And of course, you missed the entire point, in favor of being snarky.

                  You’re not gay–you’re obnoxious.

                  But we all knew that already, right?

                2. Anonymous

                  In your ignorant gayitude, you probably don’t understand the difference between “nursing” a baby and “bottle” feeding a baby.

                  natural v. unnatural…

                  you’re familiar with that, right?

                    1. Anonymous

                      Did the LGBTQA community “chill out” when they lost state after state on gay marriage?

                      Did the HRC “chill out” on this proposed legislation?

                      Typical liberal strategy: LGBTQA are fervent activists crusading for good ole American civil rights; when the other side pushes back, they need to “chill out”.

          2. Anonymous

            ‘USD is offering general neutral housing, and unless the bathrooms in these specific dorms are in the dorm rooms, the bathrooms will be gender neutral also.’

            Yes, women and men will share restrooms. Welcome to the 21st century.

                1. Anonymous

                  By definition, “prude” has little to do with defecating and urinating…

                  then again, maybe you have some kind of weird fetish associated with human excrement.

    3. Springer

      I don’t believe that this type of legislation would be necessary if the LGBT community displayed the same tolerance that they demand of others who disagree with them. Whether or not I think gay marriage is right, I say it’s their lives, and I now have a live and let live attitude. But that isn’t enough for some of them, who insist on forcing others to violate their beliefs and accept their alternative lifestyle. (Example, bakers etc who don’t want to participate in a gay wedding, when the gay couple has plenty of alternative bakers etc who will participate; it’s these types of situations which are resulting in these types of legislation.) I believe the majority of LGBT just want to live their lives without making a fuss, but it’s too bad that a few bad actors create so many problems for both communities.

      1. Anonymous

        It is odd.

        We’re told by the LGBT community that sexual orientation is “innate”, but they cannot point to any genetic proof of this.

        Yet, the LGBT community tells us that one’s sex/gender is NOT innate, although there are clear genetic markers for gender!

        Talk about anti-science!!!

        The LBGT community is full of bad actors on a crusade to .fill closets with those who disagree with them.

        1. jimmy james

          You say “The LBGT community is full of bad actors on a crusade to .fill closets with those who disagree with them.”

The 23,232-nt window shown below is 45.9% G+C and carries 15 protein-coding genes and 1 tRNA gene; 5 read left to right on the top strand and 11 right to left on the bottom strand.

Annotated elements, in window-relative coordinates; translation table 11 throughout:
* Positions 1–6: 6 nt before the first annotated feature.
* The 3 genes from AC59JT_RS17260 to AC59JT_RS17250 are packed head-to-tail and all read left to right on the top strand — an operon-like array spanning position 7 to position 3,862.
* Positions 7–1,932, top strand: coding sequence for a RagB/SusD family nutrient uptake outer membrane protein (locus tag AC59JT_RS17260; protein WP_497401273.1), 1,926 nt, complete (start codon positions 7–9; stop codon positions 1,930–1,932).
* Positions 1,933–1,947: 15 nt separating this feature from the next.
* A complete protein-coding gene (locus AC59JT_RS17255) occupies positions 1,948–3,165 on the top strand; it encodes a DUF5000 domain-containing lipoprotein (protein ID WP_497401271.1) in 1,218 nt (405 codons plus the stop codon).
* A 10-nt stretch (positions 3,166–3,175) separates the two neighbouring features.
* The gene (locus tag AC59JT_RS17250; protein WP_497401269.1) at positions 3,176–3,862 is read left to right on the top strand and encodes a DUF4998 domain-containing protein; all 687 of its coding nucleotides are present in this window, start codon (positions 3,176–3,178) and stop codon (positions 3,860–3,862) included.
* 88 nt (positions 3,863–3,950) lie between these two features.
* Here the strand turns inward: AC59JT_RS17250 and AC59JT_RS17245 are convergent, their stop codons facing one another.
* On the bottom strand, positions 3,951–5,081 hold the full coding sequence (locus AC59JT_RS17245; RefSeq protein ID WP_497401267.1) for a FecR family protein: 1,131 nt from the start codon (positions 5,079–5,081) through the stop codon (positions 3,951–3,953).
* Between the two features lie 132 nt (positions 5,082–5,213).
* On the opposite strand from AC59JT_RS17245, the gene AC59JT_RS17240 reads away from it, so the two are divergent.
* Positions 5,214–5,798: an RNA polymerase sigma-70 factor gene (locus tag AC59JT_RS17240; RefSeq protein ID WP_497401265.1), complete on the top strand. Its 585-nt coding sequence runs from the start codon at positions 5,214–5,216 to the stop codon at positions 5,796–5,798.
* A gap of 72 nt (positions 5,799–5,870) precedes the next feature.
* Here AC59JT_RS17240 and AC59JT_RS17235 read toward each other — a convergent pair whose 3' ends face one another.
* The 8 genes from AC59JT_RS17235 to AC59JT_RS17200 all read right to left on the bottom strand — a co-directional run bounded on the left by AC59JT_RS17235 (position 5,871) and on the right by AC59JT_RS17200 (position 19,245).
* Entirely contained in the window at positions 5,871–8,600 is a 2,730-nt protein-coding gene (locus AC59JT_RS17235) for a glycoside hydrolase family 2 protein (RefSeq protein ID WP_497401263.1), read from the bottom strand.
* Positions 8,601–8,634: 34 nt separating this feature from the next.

Not exactly sure what you mean by that but does your view of “science” make you think that all people are straight? Straight saint and straight sinner maybe?

          1. Anonymous

            –Not exactly sure what you mean by that but does your view of “science” make you think that all people are straight

            The current science is that sexual orientation is not fixed over a person’s lifetime. Just look at the wife of NYC’s mayor, or bisexuals.

            If sexual orientation were “innate”, please identify which genes control that, or why some folks freely change their sexual desires throughout their lifetimes.

          2. Anonymous

            –Not exactly sure what you mean by that

            I mean that LGBTQA activists, and some not so active, will not tolerate opposing views of their behaviors and agenda,. and try to silence their opponents by forcing them into the newly liberated closets.

            Just ask Brenden Eich.

          1. Anonymous

            From the article:

            “In individuals, said Ngun, the presence of these distinct molecular marks can predict homosexuality with an accuracy of close to 70%.”

            .

            But experts said the results — as yet unpublished in a peer-reviewed journal — offer preliminary new evidence that a man’s genetic inheritance is only one influence on his sexual orientation. Through the epigenome, the results suggest, some facet of life experience likely also primes a man for same-sex attraction.”

            “Over a person’s lifetime, myriad environmental factors — nutrition, poverty, a mother’s love, education, exposure to toxic chemicals — all help shape the person he will become.”

            1. As I claimed, there is no “genetic” proof. Anonymous at 12:09 does not know the difference between “genetics” and “epigenetics”.
            2. the article referred to men, not women. Half the story obviously. The wife of NYC’s mayor being the counterexample.
            3. The article clearly states that environment has a large influence on these men. That’s hardly an argument for male homosexuality being “innate”–quite the opposite in fact.

            In other words, my point remains intact.

            I’ll take the bigoted personal attacks as the desperation of the uneducated.

  3. Anonymous

    Well if anything it serve as a nice distraction to keep the attention away from more important things as usual.